When the little white lie of friendship is a matter of life or death 74



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I’m not usually one to share personal stories but right now I feel I need to share it with the Starts at 60 community, because it could save a life.

My beautiful friend Irene has been in my life for over 20 years. We met while working in the same organisation as mothers with young children. We sent them to the same schools and we lived in the same suburb. We raised our children together and over the years too many secrets and not enough wine was shared.

We’ve been part of a bigger friendship circle with other Mums from the school who’ve all stayed close and we just about always have twice weekly catch ups. We normally do one active thing like walking or tennis and one fun thing like lunch or coffee each week. As a group we’ve been through illness, death, divorce, second marriages, bankruptcy and the likes, so we have always been close and supportive.

I never once questioned anyone’s honesty, so when Irene began turning up less and less frequently I didn’t think anything of it. She would have reasons like doctors’ appointments, a cold, relatives visiting or grandchild minding – all very real things in our world – so it never once crossed my mind that she might have been telling a white lie.

We hadn’t seen her in just over three weeks when I had a call from her daughter Tess. Irene had been found at home unconscious after falling over and the doctors were worried it was from the cancer. Cancer? I had never heard of any cancer!

After rushing to the hospital and speaking with Tess and her brother, I discovered that Irene was undergoing treatment. She hadn’t been babysitting and it was Tess who had been driving her every day. She’d been telling Tess she was still seeing us in the afternoons or mornings that alternate with her treatment. The reality was that she was very, very alone.

Irene had told us a white lie when she went for that first appointment. She’d told us another when she went to receive the test results. It had become so easy to lie to us, to escape from the reality of being honest about it that she’d continued these little white lies.

This entire time, the month and a half this had been going on, we could have been there for her supporting her. We could have helped to take the burden off her family and helped her to stay positive.

It frightened me that she would rather face this alone than with the support of friends, who’ve been there for each other many times before. For some people that little white lie is a lot easier than facing the reality but it comes at a big cost.

My heart broke when I learnt what Irene had been doing. To know that such a dear friend was going through pain without the support she needed and deserved.

The reason I wanted to share this story with you is so that we can all be better friends. We can start to notice those little white lies when our friends tell us, we can start to consciously check up on those who we slowly stop seeing.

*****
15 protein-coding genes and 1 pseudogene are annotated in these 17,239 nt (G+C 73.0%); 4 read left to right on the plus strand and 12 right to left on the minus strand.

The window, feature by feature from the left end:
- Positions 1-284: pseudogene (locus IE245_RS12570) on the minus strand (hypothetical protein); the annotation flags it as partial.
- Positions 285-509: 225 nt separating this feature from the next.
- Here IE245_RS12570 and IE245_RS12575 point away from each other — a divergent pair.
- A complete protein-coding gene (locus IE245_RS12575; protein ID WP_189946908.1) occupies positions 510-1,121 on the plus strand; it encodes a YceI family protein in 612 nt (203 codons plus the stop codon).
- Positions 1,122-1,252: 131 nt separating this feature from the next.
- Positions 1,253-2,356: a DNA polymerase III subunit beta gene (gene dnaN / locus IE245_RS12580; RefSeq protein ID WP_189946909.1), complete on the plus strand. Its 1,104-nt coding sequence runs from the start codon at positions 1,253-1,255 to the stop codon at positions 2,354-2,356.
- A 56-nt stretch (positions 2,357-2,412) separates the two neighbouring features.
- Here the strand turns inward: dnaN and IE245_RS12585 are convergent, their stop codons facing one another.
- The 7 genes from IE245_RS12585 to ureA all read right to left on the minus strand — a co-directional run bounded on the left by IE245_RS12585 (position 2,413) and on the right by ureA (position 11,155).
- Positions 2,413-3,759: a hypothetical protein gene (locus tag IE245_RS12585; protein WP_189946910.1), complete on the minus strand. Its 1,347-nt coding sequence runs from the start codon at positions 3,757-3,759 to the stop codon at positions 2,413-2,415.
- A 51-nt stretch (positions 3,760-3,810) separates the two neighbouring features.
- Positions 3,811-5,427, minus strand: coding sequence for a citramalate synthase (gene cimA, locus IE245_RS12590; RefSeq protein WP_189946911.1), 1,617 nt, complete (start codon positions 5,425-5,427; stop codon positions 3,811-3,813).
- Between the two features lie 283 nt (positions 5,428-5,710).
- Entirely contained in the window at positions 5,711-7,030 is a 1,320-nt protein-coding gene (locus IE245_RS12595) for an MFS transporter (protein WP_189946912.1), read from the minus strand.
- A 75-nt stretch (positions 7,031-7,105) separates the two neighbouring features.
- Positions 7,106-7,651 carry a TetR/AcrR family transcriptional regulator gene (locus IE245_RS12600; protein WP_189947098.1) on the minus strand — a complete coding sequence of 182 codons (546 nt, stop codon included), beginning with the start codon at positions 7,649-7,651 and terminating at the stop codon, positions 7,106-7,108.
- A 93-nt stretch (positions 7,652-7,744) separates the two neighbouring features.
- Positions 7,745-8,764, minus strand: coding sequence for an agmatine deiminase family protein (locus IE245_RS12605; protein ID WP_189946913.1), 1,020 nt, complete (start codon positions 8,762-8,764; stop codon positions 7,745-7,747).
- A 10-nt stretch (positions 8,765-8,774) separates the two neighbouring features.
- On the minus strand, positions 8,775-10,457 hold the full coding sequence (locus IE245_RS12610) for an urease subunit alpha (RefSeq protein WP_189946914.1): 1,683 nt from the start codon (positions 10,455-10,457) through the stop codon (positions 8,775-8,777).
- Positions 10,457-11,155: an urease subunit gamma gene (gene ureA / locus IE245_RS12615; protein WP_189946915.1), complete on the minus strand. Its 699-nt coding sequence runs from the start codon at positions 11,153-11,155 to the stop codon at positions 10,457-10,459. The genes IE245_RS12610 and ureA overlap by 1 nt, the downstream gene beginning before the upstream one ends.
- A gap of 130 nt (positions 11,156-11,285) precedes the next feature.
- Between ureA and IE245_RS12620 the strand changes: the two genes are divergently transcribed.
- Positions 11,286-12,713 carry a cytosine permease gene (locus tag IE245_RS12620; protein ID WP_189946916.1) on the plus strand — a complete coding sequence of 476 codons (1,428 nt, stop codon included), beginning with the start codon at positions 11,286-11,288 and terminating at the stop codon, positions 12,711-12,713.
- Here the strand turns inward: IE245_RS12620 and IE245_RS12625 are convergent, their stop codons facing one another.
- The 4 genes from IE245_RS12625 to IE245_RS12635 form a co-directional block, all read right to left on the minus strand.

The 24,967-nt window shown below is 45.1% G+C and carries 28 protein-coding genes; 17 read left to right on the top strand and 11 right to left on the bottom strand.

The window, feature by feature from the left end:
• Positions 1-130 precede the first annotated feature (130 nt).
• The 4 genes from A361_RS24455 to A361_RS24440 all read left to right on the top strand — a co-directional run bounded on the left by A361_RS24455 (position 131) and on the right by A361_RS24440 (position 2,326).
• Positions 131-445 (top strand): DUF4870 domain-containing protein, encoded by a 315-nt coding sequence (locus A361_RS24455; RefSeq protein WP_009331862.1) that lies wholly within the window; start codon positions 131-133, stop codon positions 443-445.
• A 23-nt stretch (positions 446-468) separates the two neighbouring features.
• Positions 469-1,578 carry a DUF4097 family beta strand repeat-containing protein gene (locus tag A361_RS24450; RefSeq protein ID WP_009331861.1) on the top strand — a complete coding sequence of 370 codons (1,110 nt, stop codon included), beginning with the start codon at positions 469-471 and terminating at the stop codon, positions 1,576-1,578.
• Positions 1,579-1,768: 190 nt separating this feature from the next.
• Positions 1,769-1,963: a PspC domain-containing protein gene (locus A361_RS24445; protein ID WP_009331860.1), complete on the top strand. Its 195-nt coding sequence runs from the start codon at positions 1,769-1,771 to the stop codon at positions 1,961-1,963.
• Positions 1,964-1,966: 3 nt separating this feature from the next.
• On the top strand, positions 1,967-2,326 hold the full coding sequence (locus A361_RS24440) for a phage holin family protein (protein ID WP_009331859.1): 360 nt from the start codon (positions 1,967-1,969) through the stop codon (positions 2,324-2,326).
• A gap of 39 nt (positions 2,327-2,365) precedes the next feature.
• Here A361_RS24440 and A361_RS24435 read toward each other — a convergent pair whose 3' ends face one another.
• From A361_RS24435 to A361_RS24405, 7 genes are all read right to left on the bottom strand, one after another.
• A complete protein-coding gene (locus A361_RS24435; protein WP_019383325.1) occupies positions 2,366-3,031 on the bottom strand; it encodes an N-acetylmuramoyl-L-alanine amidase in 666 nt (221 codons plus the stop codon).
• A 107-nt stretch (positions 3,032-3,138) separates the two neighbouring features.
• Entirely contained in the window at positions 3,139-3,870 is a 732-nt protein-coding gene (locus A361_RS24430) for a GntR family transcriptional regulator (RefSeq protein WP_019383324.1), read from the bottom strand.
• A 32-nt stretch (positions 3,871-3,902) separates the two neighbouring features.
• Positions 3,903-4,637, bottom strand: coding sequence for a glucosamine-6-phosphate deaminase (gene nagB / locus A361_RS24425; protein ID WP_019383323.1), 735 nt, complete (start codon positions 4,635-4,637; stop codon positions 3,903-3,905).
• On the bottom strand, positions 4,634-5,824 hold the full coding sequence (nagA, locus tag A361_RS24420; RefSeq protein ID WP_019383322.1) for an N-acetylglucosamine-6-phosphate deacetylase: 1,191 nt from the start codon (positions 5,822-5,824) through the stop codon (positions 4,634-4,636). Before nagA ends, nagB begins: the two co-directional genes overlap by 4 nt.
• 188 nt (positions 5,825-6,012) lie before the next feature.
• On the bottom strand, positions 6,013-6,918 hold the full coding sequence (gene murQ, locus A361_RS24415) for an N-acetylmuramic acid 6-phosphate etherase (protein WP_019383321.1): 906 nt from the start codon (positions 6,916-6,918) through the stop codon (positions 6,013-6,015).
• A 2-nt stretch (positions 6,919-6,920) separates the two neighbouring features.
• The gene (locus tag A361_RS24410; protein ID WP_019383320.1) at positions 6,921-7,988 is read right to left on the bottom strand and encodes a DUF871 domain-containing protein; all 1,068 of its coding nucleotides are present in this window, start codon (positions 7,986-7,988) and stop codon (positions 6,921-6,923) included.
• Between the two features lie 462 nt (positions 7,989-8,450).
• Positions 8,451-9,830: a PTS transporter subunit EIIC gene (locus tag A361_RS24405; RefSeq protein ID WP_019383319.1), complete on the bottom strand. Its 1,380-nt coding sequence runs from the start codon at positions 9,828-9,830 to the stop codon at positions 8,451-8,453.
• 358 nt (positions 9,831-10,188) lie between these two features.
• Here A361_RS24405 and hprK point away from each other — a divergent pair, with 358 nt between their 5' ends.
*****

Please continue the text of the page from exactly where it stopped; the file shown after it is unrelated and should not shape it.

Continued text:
Friendship is so important and so too is support, let’s not let our friends fall out from under our wings when they need it most, let’s stop the cycle of that little white lie.


Have you experienced something similar? Have you watched a friend hide away at an important time in their life? How did you help them feel safe again? 

Starts at 60 Writers

The Starts at 60 writers team seek out interesting topics and write them especially for you.

  1. When you are facing something like that, it takes time to get your head around it. You don’t want to share it because sharing means admitting you have it and you don’t want to. You feel angry and resentful when people say “you should have told me”. You don’t want to have to deal with their feelings on top of your own. You will be told when they can cope with it and after all, it is their right to share or not, not your right to know.

    2 REPLY
    • I agree with all the sentiments expressed, but I would add that non everyone feels the need to have people around at such a time.

  2. I totally agree Marnie. Until you have been in that position none of us know how we will handle it. But a lot of people choose to do it alone for quite a while and that is their right. Clearly this woman didn’t want them to know. She was even lying yo her daughter and telling her she was swapping catch ups to afternoons on treatment days. She would’ve told people in her own time and in her own way when and if she was ready.

  3. very touching and very poignant we all need to keep our friends in our confidence and they will keep our spirits up for us.

  4. I believe it was up to your friend whether she told you or not, I agree that we all need to pay attention to our friends but in a situation like you described it was your friends decision as it was her that was going through it, I’m sure she knew you would be there for her but it was not what she wanted at that time.

  5. Irene’s choice was clear and perhaps needs respecting

  6. When you face such things you find out who your true friends are. One very intuitive friend was there for me – she didn’t give advice – just gave a warm hug when I needed it.

  7. It is a hard call. There are some ignorant people out there who make people with cancer feel that they are not valued as human beings

  8. I feel the writer is not saying her friend should have said. But someone in the circle should have perhaps noticed she wasn’t well. Or been there on other days for her. We do get do involved in our own lives we forget to look outside it.

  9. I hope your friendship slips in to old times when she is feeling better about herself I am sure it will that’s what friends are for xx

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